We have people coming to us in many, many different stages of their freelance travel writing careers, from the very early pre-planning/looking for options point to people have been been in the game for dozens of years and regularly publish with top outlets or other places they have long-standing relationships with.

What I am writing to you about today is for people at the latter end of that spectrum, folks who are full-time freelance, even if all of their writing income doesn’t come from travel-related writing.

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Calling All Digital Nomads (or Future Digital Nomads): What Is Missing From Your Best Writing Life? Let Us Know and Win a Very Productive Prize!

Lifestyle design, as it was frequently referred to back in the day (this was popularized by Tim Ferriss’s The 4-Hour Workweek, but pre-dated him to my knowledge) before internet anywhere in the world was just a matter of switching your cellphone plan, focuses on your lifestyle.

In theory, at least.

You know, that whole be-in-control-of-your-schedule-and-live-wherever-you-want-doing-tons-of-travel-to-interesting-places-while-earning-a-full-time-living-and-only-working-part-time dream.

I’ve noticed, however, that when embarking down that very idyllic-sounding path, people are often stuck choosing between the lifestyle part and the work/supporting themselves part.

(Want to jump to this week’s survey? Head here.)

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“How do I know which editor to pitch at a travel magazine?”

We’ve got a new book out, 101 Things You Need to Know to Make it as a Travel Writer, that answers 101 questions that we hear from travel writers all the time that are holding them back from achieving their Dream of Travel Writing. To celebrate the new book, we’ll be tackling a new sticky travel-writing situation each Monday here on The Six-Figure Travel Writer blog.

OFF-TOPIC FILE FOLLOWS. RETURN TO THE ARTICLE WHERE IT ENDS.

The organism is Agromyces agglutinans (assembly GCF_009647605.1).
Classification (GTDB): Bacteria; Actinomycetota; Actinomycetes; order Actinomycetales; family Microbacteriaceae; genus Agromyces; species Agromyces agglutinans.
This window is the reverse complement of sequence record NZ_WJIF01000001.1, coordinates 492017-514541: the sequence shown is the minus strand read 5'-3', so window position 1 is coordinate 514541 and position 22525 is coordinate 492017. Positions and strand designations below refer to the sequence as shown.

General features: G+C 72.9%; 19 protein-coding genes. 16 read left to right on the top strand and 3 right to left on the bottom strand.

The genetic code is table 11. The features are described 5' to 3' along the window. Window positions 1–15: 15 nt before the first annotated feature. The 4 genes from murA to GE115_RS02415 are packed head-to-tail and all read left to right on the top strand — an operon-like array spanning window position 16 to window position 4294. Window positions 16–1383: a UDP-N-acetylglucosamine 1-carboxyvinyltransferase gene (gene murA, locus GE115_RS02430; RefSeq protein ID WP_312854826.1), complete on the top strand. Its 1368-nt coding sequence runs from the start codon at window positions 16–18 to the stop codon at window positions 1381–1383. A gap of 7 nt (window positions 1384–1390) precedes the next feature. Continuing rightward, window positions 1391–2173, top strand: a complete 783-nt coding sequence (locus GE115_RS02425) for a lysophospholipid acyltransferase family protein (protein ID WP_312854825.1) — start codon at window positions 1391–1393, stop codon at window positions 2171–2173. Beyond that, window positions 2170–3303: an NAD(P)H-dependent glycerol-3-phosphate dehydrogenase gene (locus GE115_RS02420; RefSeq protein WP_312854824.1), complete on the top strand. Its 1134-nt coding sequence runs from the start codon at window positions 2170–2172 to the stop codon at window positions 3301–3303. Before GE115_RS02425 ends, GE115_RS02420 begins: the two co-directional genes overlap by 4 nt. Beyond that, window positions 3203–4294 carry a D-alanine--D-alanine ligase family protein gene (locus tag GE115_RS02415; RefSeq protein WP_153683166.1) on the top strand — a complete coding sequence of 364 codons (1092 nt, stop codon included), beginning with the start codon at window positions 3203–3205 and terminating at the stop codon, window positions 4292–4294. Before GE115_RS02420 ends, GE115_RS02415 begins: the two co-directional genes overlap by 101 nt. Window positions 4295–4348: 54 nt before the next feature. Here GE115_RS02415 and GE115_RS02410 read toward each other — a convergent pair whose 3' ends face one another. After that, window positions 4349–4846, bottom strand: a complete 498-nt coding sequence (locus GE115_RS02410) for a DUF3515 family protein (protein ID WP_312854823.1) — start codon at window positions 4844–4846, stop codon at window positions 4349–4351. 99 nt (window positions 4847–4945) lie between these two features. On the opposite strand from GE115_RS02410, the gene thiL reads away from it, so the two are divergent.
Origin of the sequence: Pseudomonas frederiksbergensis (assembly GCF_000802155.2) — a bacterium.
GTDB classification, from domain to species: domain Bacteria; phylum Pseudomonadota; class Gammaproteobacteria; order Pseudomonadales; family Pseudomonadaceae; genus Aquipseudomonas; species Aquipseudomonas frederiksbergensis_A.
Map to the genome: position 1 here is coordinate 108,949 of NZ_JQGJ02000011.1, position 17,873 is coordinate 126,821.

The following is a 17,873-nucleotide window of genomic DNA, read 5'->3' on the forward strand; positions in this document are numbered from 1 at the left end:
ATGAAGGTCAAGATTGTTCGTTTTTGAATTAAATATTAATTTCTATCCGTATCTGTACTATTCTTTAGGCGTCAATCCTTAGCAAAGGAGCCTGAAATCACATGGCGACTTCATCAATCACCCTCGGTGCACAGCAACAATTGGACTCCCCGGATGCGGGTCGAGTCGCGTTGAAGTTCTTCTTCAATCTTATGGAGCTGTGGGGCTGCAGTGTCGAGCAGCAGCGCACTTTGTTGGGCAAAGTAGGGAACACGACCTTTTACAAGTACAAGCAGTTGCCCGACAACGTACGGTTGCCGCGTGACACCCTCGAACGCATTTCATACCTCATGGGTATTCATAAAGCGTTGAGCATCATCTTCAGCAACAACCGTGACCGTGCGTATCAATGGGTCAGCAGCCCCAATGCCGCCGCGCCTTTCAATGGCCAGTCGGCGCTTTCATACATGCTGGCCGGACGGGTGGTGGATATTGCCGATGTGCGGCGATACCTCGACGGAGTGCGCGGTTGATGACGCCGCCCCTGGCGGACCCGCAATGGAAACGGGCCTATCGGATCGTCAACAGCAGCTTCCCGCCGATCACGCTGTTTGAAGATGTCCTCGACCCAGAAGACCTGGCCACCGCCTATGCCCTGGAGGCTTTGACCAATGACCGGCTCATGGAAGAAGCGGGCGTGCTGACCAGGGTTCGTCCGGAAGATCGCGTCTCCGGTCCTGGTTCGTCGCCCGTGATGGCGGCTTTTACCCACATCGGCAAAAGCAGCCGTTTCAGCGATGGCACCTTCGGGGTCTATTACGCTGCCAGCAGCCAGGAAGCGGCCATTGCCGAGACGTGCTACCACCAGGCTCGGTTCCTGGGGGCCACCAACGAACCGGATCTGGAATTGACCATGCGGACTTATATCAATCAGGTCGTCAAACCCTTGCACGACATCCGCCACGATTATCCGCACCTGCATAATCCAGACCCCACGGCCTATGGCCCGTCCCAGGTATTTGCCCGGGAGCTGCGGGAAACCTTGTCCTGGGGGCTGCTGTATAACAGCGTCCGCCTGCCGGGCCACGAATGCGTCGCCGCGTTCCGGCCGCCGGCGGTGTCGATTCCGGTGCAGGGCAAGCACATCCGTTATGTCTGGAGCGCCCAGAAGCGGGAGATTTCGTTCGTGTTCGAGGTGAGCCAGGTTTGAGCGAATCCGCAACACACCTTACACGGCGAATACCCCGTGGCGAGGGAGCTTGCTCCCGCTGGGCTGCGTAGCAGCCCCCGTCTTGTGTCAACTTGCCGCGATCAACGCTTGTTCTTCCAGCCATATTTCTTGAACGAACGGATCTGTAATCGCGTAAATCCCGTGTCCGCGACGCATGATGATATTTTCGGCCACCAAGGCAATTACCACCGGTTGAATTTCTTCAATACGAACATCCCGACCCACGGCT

“How do I know which editor to pitch at a travel magazine?”

There’s no hard and fast rule of who is the right editor to pitch at different travel magazines.

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Join Us for Free Travel Writing Lessons on Using AP Style and Writing Magazine-Style Essays

In the two years since we began running regular one-hour travel writing classes, we’ve covered more than 80 topics, including:

  • how to land free trips
  • how to get paid really, really well for your writing
  • how to get on magazine editors’ good sides
  • how to navigate every step of the process to land travel content marketing work, including phone calls and proposals
  • how to keep your hourly rate down so your bank account goes up
  • how to get work done on the road
  • how to write, step-by-step, 15 different types of travel articles
  • how to land guidebook and other traditional publishing deals

You can grab access to all of our past webinars (and a ton of other resources you can’t find anywhere else) with a subscription to our Dream Buffet or grab them one-by-one when you need them in our On-Demand Webinar Library for a set with the video, audio, transcript, and slides.

But we also air a free replay of one of our travel writing classes each and every weekday.

Read More

How to Pitch Five Magazines Looking for First-Person Feature Sections

Welcome to the Friday Freebie Five, a new weekly feature on Dream of Travel Writing’s Six Figure Travel Writer blog.

Each week, we comb our Travel Magazine Database to bring you five magazine sections open to freelancers around a theme–front-of-book trend pieces, long-form first-person features, short narrative postcards–to inspire your pitches.

United Rhapsody

Feature article “First Person, Far Flung” is written in the first person and recounts a writer’s journey through an exotic place, such as the Swedish Arctic or Jamaica. It looks at places from a different perspective; whether a well-known person, the history or culture. The writer’s talk about their first-hand experience and meet local people along the way. The feature is a multi-page spread and can be up to 2,000 words with images interspersed throughout.

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Daily Free Travel Writing Webinars for August

You can now stream all of our past webinars–one each weekday–for free.

These webinars are only available at the times listed, live, but you can catch the replay in video, audio, and transcript form, along with the webinar slides, at any time in our on-demand webinar library.

Check out the full schedule of August’s webinars and register for your favorites below.